Make sure you have lots of liquids:  I've found that the amount and types of liquids you add to your baking mix really affects it's consistency. As a rule of thumb, when working with coconut flour (and most gluten-free flours) you want to add a lot more liquids into the mixture too keep it from becoming too crumbly. Personally, I use a mixture of eggs, oil, water, yogurt, milk to create the right amount of hold without being too moist. Eggs should be included to keep the batter creamy; oil and water act as binding agents; yogurt is another great moisture booster that, if using the right flavour, can add a nice vanilla taste; and milk like when baking with regular flour fluffs it all up. You just add whichever liquid you need depending on the recipe!


Mixing is key: When it comes to physically churning and working the baking mixes, there are a couple things to keep in mind. One is that the less you mix, the less it's going to stick together.  Conversely, the more you mix the more the ingredients are going to get worked together and the thicker it will be. I find that if you really put some arm power into mixing, it turns into a very gooey, almost gum-like consistency. Don't be scared though, it doesn't translate to the final product! Instead it will give everything a bit more hold, and become less like a crumbly disaster that no one wants.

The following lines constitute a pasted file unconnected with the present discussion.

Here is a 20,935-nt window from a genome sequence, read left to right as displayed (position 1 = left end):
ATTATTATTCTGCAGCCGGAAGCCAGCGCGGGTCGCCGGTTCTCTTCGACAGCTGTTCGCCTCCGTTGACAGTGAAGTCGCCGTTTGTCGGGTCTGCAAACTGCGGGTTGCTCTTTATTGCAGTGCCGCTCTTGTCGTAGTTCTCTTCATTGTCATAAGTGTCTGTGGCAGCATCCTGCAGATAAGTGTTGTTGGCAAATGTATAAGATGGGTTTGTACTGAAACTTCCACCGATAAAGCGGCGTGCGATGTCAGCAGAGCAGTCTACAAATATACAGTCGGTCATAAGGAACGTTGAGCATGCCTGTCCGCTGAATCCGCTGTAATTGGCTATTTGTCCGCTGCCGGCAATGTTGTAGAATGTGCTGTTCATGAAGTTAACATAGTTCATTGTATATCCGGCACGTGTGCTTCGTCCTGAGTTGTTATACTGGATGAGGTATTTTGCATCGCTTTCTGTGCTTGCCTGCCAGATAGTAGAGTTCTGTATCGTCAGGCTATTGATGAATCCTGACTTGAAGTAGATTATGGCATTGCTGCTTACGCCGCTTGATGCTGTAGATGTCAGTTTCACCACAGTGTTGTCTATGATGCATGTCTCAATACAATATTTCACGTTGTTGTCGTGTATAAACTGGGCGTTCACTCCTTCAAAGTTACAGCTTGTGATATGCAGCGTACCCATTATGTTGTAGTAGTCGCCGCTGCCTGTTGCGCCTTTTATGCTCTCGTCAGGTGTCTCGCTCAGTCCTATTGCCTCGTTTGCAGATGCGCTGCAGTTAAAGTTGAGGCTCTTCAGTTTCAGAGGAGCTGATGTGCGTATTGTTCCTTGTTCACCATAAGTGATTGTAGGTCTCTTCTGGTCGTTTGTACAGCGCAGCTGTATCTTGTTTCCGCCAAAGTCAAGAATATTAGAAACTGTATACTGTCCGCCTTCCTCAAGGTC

Switch up your flours: Even when using gluten-free baking mixes, I like to add in other sorts of flours to alter the texture, taste, and consistency. Many different flours are already found in these mixes, but each flour has its own flavour and feel. Coconut flour, for example, is very dry and crumbly whereas chestnut flour is a little more solid while having a distinct flavour. So when I decided to make some gluten-free waffles (pictured below!) using a mix, I threw in my leftover chestnut flour which added a beautiful sweet nutty flavour and thickened the mixture. Switching up flours, or adding different ones in to flour replacements can yield some yummy surprises and aid in the overall taste and consistency. Also, it's always great to make something pre made your own!


Power to the powder!: For the waffles, I added lots of baking powder. I didn't really know how they would turn out but since it's a leavening agent, I knew no matter what it would fluff them up. Turns out with the 2 or so teaspoons baking powder I added was the perfect amount! Some baking mixes might have leavening agents already inside but it doesn't hurt to add a bit more. The final product will be a lot lighter and fluffier, as opposed to the dense baking powder-less alternatives.
Now go, be free, have fun, and make a pre-made mixture unique and your own! Let us know how it turns out in the comments, or share any more tips that you discovered!